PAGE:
Hydrogen FluorideCoating the rod with hydrogen fluoride.Irritation to the eyes and airway. Excessive exposure can damage the lungs, kidneys, bones, and liver. Chronic exposure can lead to chronic irritation of the nose, throat, and airways.
Nitrogen OxidesNitrogen oxides formed in the arc.Irritation of eyes, nose, and throat at low density. Concentrated abnormal fluid in the lungs and other serious consequences at high density. Long-term outcomes include respiratory problems such as emphysema.
Oxygen DeficiencyLimited areas of oxygen deficiency, welding in gas conservation, and gas exchange.Dizziness, mental confusion, shortness of breath, death.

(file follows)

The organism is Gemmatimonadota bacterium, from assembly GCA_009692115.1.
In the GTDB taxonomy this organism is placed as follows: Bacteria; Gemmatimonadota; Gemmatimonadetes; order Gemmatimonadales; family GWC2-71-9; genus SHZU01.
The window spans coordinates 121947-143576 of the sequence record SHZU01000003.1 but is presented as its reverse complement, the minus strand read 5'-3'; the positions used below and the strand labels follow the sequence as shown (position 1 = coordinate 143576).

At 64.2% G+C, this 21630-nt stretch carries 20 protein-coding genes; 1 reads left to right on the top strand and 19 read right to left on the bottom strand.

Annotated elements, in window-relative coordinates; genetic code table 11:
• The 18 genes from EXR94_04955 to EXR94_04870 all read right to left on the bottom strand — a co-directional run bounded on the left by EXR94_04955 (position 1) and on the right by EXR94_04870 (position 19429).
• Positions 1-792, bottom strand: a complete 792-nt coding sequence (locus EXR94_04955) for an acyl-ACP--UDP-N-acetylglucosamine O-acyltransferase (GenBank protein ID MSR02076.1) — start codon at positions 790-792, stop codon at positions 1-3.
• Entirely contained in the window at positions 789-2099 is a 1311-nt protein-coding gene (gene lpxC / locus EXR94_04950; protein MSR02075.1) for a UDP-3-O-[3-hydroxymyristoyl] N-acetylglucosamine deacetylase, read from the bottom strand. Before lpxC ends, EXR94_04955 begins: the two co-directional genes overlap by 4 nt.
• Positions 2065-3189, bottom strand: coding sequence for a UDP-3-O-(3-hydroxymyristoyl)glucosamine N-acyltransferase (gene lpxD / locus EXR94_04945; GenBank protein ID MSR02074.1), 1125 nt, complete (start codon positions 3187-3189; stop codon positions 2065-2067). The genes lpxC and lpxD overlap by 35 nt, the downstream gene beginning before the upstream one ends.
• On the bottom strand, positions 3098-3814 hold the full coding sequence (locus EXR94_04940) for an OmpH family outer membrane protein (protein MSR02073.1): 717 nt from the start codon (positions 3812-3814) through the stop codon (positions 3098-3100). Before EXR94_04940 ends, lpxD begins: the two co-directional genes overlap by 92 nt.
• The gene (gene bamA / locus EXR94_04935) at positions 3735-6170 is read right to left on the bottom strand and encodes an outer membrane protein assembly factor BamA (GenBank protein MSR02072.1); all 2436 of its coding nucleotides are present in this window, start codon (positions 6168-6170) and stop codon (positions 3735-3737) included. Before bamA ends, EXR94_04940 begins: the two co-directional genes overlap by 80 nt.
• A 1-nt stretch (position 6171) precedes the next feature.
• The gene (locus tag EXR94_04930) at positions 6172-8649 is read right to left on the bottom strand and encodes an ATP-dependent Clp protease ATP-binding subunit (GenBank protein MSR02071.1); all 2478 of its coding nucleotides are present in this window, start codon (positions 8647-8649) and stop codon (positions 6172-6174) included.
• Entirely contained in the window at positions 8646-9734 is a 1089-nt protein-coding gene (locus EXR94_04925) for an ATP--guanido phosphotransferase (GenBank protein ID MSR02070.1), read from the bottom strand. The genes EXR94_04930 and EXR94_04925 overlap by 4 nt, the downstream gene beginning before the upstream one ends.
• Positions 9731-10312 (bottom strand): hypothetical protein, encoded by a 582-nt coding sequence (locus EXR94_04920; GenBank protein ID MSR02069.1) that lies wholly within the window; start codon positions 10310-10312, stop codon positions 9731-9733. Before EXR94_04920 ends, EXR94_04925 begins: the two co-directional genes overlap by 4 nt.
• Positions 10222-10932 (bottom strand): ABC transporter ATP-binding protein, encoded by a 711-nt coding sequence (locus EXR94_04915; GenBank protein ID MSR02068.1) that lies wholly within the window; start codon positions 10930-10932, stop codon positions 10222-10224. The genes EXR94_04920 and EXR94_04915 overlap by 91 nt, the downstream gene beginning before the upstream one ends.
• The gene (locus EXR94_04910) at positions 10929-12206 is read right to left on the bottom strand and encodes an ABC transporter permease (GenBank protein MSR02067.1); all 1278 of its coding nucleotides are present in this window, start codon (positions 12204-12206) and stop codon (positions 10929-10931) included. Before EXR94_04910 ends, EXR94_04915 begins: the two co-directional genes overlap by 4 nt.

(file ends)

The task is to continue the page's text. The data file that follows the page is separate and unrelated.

OzoneOzone is formed during welding arc, especially in plasma-arc, MIG, and TIG processes.Severe effects include fluid in the lungs and bleeding. Very low concentrations (e.g. one in a million) can cause headaches and dry eyes. Long-term outcomes include significant changes in lung and lung function.


Are there ways to prevent exposure to welding gases?

  • Using substitute solvents like water-based cleaners or other solvents that have a high flash-point.
  • Always remember to degrease the containers where you store your metal and shielding gas.
  • Never weld on wet surfaces or those metals which have moisture on them with a degreasing solvent.
  • Do not use a chlorinated hydrocarbon degreaser as it corrodes the welding metal.
  • Prevention of accumulation of toxic gases and too much oxygen can be done if you can maintain a good amount of air circulation to avoid fire.
  • Always wear appropriate respiratory protective equipment. Mechanical ventilation units must also be installed to keep the air around you clean and pure.